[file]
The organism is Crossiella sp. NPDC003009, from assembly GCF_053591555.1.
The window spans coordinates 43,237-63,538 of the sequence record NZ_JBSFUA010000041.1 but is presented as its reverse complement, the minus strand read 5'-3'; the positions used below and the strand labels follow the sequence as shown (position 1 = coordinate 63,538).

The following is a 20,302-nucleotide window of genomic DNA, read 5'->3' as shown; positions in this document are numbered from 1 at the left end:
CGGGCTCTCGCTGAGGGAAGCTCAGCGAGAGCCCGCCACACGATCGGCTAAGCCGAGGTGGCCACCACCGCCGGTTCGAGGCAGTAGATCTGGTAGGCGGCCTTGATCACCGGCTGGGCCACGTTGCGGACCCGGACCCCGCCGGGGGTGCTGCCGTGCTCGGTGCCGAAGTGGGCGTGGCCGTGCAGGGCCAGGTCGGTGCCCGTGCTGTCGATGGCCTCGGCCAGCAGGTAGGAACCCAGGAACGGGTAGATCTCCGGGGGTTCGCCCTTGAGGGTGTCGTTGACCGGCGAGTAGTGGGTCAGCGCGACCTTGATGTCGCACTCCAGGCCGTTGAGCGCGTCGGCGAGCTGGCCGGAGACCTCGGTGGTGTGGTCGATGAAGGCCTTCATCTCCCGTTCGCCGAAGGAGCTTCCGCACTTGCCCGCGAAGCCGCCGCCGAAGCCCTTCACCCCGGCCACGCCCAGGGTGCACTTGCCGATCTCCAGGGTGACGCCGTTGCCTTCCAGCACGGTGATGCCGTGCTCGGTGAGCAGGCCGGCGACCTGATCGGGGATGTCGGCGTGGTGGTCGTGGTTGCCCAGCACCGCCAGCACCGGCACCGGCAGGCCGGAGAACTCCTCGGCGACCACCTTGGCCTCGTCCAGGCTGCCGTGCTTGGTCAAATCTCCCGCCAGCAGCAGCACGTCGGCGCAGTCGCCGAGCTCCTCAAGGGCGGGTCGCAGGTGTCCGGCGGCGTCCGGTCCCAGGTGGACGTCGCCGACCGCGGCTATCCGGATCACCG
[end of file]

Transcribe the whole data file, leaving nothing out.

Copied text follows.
The organism is Crossiella sp. NPDC003009, from assembly GCF_053591555.1.
The window spans coordinates 43,237-63,538 of the sequence record NZ_JBSFUA010000041.1 but is presented as its reverse complement, the minus strand read 5'-3'; the positions used below and the strand labels follow the sequence as shown (position 1 = coordinate 63,538).

The following is a 20,302-nucleotide window of genomic DNA, read 5'->3' as shown; positions in this document are numbered from 1 at the left end:
CGGGCTCTCGCTGAGGGAAGCTCAGCGAGAGCCCGCCACACGATCGGCTAAGCCGAGGTGGCCACCACCGCCGGTTCGAGGCAGTAGATCTGGTAGGCGGCCTTGATCACCGGCTGGGCCACGTTGCGGACCCGGACCCCGCCGGGGGTGCTGCCGTGCTCGGTGCCGAAGTGGGCGTGGCCGTGCAGGGCCAGGTCGGTGCCCGTGCTGTCGATGGCCTCGGCCAGCAGGTAGGAACCCAGGAACGGGTAGATCTCCGGGGGTTCGCCCTTGAGGGTGTCGTTGACCGGCGAGTAGTGGGTCAGCGCGACCTTGATGTCGCACTCCAGGCCGTTGAGCGCGTCGGCGAGCTGGCCGGAGACCTCGGTGGTGTGGTCGATGAAGGCCTTCATCTCCCGTTCGCCGAAGGAGCTTCCGCACTTGCCCGCGAAGCCGCCGCCGAAGCCCTTCACCCCGGCCACGCCCAGGGTGCACTTGCCGATCTCCAGGGTGACGCCGTTGCCTTCCAGCACGGTGATGCCGTGCTCGGTGAGCAGGCCGGCGACCTGATCGGGGATGTCGGCGTGGTGGTCGTGGTTGCCCAGCACCGCCAGCACCGGCACCGGCAGGCCGGAGAACTCCTCGGCGACCACCTTGGCCTCGTCCAGGCTGCCGTGCTTGGTCAAATCTCCCGCCAGCAGCAGCACGTCGGCGCAGTCGCCGAGCTCCTCAAGGGCGGGTCGCAGGTGTCCGGCGGCGTCCGGTCCCAGGTGGACGTCGCCGACCGCGGCTATCCGGATCACCG